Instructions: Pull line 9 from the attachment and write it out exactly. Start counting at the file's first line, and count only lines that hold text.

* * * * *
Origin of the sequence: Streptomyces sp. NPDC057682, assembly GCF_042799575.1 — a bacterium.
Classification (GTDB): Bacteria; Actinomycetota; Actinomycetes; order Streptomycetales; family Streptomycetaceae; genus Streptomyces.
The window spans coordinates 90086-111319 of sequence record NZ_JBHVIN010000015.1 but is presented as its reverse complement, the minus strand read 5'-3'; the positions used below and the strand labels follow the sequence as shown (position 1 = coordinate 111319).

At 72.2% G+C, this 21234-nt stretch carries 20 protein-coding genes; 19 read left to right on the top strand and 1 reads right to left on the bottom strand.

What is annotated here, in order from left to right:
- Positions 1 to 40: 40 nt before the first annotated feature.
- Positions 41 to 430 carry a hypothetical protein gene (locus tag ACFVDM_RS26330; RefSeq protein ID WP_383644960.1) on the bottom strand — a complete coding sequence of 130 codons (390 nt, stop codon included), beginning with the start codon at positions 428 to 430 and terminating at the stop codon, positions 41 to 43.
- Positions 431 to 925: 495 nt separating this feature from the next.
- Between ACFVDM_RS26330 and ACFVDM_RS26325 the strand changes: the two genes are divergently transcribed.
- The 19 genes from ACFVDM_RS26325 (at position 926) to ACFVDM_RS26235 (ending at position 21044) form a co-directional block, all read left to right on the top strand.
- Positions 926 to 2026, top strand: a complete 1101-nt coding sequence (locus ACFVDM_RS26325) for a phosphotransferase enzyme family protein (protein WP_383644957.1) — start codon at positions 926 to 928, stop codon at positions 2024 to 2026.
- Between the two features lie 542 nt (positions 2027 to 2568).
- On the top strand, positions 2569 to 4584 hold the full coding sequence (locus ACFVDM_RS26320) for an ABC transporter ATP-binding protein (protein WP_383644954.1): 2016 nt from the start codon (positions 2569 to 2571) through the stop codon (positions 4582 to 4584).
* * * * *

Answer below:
- Between ACFVDM_RS26330 and ACFVDM_RS26325 the strand changes: the two genes are divergently transcribed.